Posts Tagged With: Honda CR-V

A Car By Any Other Name

My car—the first vehicle I ever bought brand-new—turned one year old this month. Even though I’ve put 19,000 miles on it, tolerated toddler spills and cracker crumbs in the back seat, used it to haul furniture, and driven it in mud, I still think of it as my “new car.”

So I don’t understand why Honda keeps sending me emails about their latest models. Excuse me, marketing department? That thing in my garage is not a pair of jeans or a jar of face cream. I haven’t worn it out or used it up yet. I don’t need to buy a new car this year. In case you hadn’t noticed, I did that last year. At least give me time to figure out how to operate the hands-free phone calling and get comfortable with the backup camera.

But Honda’s latest email did catch my attention. Apparently the newest redesigned version of the Accord features an “aggressive new exterior.” Excuse me, marketing department? Did you not notice the name of this car? It’s the Accord. That means “agreement” or “harmony,” as in “peace accord.” This is the vehicle some people call the “Jesus car” because of the Bible verse where Jesus and the disciples “went with one accord.”

Maybe it’s just me, but I can’t help wondering why a car named after peace and agreement needs an “aggressive” exterior. What’s next? The brand-new Oxymoron?

My own Honda is a CR-V. I presume CR-V stands for something; I have no idea what. Maybe if I actually read the owner’s manual I might find out. As far as I’m concerned it’s a Commonsense Reliable Vehicle, which certainly works for me.

Maybe that’s the problem. Maybe the people who market cars and I just don’t think along the same lines. Oh, I could easily come up with names for new car models. I’m just not sure the industry would welcome many of my bright ideas. Like these:

The Mammoth Jack pickup. Dependable, smart, and sturdy; it may not be stylish but will get you where you need to go and haul anything you need to take along. Features built-in social networking; you’ll get to know all your friends and neighbors better every time you help them move.

The Roller Skate sports car. It features miniscule cargo space, enough power to guarantee you that second look from the highway patrol, less legroom than airplane economy class, and a sightline level with other vehicles’ hubcaps. Warranty valid for driving on sunny days, May-Oct only. But all the neighbors watching you polish it in your driveway every week will know exactly how you got through your midlife crisis.

The Bike Helmet micro-mini car. Slightly more cargo capacity than a bicycle; not safe to drive on freeways in winds over 10 mph. But you’ll only need to fill the gas tank every other month, and you can practice three-point turnarounds inside your garage.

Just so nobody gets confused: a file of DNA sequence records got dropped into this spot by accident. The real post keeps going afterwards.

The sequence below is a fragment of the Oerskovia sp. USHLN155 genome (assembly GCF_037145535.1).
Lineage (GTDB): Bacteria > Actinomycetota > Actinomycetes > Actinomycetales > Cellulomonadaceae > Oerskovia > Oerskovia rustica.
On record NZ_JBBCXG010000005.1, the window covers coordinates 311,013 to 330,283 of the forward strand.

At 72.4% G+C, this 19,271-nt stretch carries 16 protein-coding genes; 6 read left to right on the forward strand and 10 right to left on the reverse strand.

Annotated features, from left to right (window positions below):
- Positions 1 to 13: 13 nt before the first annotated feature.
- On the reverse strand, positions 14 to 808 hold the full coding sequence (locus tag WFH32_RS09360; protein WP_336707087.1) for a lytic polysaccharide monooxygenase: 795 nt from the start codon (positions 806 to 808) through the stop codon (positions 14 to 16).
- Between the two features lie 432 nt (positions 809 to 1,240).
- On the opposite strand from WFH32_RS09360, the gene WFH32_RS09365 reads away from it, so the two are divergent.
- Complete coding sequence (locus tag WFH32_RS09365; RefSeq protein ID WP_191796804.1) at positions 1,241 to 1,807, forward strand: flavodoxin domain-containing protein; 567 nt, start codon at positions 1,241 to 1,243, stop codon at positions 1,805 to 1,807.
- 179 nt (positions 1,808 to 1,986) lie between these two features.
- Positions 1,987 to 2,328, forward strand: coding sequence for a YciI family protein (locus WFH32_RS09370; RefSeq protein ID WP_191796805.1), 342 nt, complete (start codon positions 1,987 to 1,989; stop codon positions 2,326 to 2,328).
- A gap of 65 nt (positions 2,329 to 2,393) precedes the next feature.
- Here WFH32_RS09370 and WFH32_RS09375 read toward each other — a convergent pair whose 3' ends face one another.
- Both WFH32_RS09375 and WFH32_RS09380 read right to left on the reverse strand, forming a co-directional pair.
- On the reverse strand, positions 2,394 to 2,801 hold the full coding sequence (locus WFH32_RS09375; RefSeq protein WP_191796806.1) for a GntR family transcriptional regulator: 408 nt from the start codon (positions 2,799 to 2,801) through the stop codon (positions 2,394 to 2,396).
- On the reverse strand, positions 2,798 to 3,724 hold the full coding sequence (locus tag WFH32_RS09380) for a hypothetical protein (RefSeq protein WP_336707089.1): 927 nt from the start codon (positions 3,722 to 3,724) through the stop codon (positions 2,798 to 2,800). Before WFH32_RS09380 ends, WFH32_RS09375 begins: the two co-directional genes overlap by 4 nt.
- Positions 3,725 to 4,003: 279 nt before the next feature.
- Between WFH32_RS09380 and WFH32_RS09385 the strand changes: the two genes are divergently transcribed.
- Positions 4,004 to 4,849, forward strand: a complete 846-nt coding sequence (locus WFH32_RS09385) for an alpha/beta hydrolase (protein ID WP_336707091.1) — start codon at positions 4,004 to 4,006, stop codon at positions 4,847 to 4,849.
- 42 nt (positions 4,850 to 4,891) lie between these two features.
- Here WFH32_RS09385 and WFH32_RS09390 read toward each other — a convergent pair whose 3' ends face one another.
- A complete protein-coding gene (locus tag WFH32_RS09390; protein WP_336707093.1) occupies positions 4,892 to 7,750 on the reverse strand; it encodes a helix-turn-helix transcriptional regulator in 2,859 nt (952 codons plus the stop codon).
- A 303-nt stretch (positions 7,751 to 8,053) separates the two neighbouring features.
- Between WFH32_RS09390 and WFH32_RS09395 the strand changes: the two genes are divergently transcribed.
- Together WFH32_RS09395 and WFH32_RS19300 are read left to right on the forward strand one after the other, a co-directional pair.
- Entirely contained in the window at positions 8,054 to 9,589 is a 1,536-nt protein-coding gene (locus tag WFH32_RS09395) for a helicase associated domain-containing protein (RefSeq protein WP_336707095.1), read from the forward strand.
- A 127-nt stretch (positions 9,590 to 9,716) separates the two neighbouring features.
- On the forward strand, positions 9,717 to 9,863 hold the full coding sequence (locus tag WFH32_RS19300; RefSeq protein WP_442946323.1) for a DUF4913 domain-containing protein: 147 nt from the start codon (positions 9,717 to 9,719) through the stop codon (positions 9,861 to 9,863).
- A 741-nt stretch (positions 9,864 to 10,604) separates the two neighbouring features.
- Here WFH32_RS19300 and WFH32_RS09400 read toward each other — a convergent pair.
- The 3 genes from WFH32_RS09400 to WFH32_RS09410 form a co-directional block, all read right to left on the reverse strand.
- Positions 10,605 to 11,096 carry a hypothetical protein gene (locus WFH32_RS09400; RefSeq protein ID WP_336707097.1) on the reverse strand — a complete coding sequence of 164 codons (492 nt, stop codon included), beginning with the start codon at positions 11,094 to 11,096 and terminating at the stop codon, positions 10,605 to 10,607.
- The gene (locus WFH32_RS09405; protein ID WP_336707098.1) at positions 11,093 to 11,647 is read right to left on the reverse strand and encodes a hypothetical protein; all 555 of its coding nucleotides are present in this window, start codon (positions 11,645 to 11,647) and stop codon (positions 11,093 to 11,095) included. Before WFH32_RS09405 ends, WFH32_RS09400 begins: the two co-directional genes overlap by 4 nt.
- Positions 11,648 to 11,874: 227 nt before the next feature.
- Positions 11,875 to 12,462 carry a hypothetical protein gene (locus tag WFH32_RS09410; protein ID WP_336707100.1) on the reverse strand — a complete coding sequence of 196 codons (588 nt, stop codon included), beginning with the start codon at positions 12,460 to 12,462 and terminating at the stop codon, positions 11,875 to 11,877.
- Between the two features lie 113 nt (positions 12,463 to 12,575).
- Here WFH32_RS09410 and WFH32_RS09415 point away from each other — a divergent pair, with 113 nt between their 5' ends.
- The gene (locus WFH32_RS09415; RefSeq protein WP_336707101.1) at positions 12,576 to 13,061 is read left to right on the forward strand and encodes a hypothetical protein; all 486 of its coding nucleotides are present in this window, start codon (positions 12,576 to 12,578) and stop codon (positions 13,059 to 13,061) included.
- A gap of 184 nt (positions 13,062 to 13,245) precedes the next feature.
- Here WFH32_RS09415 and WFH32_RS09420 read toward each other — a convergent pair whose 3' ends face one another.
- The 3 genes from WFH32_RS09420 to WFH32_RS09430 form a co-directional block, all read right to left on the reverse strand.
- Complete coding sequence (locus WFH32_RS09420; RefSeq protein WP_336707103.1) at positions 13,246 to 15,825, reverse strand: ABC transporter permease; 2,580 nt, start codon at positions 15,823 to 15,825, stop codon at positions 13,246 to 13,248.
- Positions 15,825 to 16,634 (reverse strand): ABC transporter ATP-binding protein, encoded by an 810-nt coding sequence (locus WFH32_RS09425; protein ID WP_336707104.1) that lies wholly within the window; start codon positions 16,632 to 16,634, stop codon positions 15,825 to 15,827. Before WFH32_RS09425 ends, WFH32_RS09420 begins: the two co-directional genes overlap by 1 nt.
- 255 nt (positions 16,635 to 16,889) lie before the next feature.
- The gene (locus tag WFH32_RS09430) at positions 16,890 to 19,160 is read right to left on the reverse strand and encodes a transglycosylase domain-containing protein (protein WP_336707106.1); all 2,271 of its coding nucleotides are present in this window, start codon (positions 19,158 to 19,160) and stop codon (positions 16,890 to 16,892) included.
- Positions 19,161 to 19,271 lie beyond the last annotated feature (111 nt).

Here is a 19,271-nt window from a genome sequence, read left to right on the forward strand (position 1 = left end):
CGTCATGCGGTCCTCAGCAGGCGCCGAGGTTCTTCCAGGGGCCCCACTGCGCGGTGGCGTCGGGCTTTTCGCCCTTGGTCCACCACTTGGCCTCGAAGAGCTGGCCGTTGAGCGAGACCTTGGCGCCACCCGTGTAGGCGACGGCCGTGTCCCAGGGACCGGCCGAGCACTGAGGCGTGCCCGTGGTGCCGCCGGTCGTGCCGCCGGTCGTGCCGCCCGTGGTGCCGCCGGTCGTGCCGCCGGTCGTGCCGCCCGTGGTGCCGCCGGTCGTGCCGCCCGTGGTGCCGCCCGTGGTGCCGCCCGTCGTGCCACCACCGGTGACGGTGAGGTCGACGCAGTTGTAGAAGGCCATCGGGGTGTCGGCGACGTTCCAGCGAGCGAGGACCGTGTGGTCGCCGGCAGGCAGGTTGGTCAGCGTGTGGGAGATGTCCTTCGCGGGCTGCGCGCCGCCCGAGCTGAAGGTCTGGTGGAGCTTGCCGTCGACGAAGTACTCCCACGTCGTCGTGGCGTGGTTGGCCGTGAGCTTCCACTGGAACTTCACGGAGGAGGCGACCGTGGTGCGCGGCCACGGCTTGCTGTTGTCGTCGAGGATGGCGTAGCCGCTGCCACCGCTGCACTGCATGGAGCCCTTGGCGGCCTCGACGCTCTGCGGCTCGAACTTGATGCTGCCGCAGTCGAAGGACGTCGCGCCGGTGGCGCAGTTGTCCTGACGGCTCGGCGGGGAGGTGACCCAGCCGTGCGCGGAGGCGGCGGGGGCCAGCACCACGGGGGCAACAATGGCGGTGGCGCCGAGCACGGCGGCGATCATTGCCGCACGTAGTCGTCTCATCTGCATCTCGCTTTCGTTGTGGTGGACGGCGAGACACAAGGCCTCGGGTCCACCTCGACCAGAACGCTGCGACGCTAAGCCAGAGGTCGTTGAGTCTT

The St. Bernard SUV. Your best friend for winter driving; pushes through blizzards and deep snow drifts. Comes in all colors except white; the most popular is Warm Brandy.

The Nanny mini-van. Includes all basic safety features like child-proof door locks and window controls, plus starter system with built-in seatbelt-fastening verification. Backseat upholstery is stain-resistant and sound-suppressing. To insure conflict-free road trips, offers headphones with programmable age-appropriate storytelling, individual environmental controls, snack coolers and spill-wiping arms at each back seat, computerized tracking of who last got to sit by the window, automated GPS “how much farther?” answering feature, and optional but recommended anti-“he’s touching me!” barriers.

The White Elephant pseudo-military vehicle. This bulky, macho super-SUV can’t be easily parked in a conventional space (unless you have no scruples about squashing smaller cars), may not fit in your garage, and offers worse fuel economy than an RV. But everyone will certainly notice that you have it. And because it’s so expensive to buy and maintain, it’s the perfect way to impress the neighbors with your financial ineptitude.

Maybe there’s a reason why I don’t have a career in automotive marketing.

Still, I can think of one vehicle that almost everyone would want: The Transporter. Never mind what it looks like; it gets you there in an instant.

Categories: Just For Fun, Travel | Tags: , , , | 1 Comment

Being Pleased By Small Things

“Little things please small minds.” That line, spoken in the weary tone of someone forced to deal with annoying and inferior beings, was one of the ways my high school algebra teacher reacted to adolescent acting-up. Since this man soon left teaching in favor of selling insurance, maybe he eventually figured out that sneering at “small minds” wasn’t an effective disciplinary tool.

Besides, he was wrong. As someone who is often pleased by small things, I prefer to see this quality as a sign of a large mind—the mind of someone who is present in the moment, noticing and appreciating the details that can sprinkle enjoyment across an ordinary day. Or maybe it’s just a sign of a quirky mind. That works, too.

At any rate, here are a few of the small things that have pleased me lately:

1. Folding down the back seats in my new Honda CR-V for the first time. The process is such a little piece of tidy engineering. One pull on a strap pops the seat cushion up against the back of the front seat. One pull on another strap simultaneously tips the headrest forward and releases the seat back, and when this is pushed flat the headrest tucks itself neatly into a space just its size against the seat cushion. Quick and easy, and Bob’s your uncle.